# Avogadro’s Law: Explanation in terms of Gaseous State

In describing the behavior of gases Avogadro(1811),  an Italian  physicist proposed that: equal volumes of all gases at the same temperature and pressure contain equal number of molecules.

This is known as Avogadro’s hypothesis or Avogadro’s law.

Experimentally it was found that one gram molecular mass (one mole) of some gases at 0°C and 1 atmosphere pressure occupied a volume of 22.414 L. From Avogadro’s law it follows that one gram molecular mass (one mole) of any gas at 0°C and 1 atmosphere pressure (STP. i.e., standard temperature and pressure) will occupy a volume of 22.414 L, since one mole of all gases contains the same number of molecules. Mathematically the law may then be stated as:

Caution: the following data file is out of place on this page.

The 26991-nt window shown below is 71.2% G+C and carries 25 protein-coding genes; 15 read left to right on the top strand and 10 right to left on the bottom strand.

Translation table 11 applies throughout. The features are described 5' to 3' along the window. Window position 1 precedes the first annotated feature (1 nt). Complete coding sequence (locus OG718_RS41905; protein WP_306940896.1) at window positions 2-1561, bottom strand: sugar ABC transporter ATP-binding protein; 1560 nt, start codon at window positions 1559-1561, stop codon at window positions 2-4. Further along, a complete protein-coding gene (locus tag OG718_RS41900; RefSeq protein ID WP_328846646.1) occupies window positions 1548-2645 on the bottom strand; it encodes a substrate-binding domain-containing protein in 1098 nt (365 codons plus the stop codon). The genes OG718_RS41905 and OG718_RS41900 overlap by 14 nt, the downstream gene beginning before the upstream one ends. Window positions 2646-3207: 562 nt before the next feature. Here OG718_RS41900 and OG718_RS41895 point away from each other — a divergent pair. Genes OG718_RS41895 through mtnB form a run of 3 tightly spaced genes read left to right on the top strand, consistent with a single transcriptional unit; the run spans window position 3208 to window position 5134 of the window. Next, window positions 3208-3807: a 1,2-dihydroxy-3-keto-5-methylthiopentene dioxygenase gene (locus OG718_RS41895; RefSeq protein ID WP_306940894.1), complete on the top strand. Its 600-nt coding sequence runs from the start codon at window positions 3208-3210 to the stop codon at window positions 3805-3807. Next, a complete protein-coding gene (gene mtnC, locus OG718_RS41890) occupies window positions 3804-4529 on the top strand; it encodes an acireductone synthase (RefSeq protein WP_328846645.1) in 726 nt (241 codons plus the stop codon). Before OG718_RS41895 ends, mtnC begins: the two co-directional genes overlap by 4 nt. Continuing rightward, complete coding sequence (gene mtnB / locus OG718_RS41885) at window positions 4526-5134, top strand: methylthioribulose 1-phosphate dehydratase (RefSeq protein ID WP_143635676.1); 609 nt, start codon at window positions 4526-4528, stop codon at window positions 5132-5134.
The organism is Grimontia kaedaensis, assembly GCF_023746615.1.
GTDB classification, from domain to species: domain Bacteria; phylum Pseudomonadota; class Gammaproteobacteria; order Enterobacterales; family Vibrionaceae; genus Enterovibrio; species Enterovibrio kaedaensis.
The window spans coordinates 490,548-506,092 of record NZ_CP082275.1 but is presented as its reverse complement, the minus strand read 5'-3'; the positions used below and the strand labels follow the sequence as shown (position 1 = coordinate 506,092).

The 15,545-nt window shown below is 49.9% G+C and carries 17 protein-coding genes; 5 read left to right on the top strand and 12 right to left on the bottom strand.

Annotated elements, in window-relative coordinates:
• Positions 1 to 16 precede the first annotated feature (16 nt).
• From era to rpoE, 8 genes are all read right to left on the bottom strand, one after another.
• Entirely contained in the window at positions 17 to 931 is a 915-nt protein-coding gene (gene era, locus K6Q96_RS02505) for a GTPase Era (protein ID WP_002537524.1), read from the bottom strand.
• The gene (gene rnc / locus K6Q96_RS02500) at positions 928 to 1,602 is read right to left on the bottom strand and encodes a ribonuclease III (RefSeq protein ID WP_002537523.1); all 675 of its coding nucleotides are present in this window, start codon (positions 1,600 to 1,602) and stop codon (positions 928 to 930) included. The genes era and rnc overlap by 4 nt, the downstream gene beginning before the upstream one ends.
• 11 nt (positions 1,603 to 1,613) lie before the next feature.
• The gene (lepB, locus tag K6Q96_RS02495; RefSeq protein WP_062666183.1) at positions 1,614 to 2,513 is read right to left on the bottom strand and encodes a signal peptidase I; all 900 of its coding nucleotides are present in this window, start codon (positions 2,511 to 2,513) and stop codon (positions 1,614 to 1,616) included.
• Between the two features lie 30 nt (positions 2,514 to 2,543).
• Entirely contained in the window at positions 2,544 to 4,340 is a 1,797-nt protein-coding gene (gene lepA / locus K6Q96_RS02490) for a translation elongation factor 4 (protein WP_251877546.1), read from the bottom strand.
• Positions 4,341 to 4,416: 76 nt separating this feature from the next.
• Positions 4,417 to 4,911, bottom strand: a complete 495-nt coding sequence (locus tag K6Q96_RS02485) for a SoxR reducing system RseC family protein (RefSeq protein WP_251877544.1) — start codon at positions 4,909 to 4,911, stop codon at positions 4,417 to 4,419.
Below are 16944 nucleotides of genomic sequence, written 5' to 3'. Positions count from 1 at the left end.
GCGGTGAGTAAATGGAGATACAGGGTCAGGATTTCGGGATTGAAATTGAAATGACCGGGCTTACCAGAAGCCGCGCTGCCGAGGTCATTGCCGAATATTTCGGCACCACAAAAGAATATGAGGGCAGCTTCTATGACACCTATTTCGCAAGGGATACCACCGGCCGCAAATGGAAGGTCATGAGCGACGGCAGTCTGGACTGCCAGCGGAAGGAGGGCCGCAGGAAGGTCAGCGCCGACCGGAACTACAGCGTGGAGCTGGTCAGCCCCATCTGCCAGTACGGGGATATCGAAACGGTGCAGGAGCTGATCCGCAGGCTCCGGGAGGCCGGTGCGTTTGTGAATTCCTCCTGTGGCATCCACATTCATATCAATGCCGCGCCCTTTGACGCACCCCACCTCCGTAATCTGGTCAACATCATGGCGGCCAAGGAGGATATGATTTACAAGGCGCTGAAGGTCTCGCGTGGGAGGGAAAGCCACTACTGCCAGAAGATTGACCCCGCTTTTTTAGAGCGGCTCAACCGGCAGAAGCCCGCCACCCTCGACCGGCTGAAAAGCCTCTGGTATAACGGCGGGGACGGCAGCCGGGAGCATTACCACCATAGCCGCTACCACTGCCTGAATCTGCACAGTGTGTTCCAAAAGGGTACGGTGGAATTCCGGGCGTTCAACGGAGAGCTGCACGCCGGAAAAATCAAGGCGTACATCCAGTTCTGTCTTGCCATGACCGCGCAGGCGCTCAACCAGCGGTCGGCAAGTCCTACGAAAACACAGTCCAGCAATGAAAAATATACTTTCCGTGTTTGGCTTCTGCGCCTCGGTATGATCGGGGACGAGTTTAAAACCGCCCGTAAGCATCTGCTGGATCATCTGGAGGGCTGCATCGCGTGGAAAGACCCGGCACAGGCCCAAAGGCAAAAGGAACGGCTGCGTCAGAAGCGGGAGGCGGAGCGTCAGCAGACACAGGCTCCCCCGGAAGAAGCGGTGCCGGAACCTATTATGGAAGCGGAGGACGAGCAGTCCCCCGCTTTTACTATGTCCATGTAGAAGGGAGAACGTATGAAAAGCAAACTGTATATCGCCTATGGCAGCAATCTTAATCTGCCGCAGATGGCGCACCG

V ∞ n [P and T constant)]

Here n is the number of moles of the gas present. The molecular mass expressed in grams is known as the gram molecular mass. One gram mole or one mole signifies that quantity of the substance whose mass is equal to one gram molecular mass.

The volume occupied by one mole of gas is its molar volume and the number of molecules in one mole of a substance is known as the Avogadro number (or Avogadro Constant).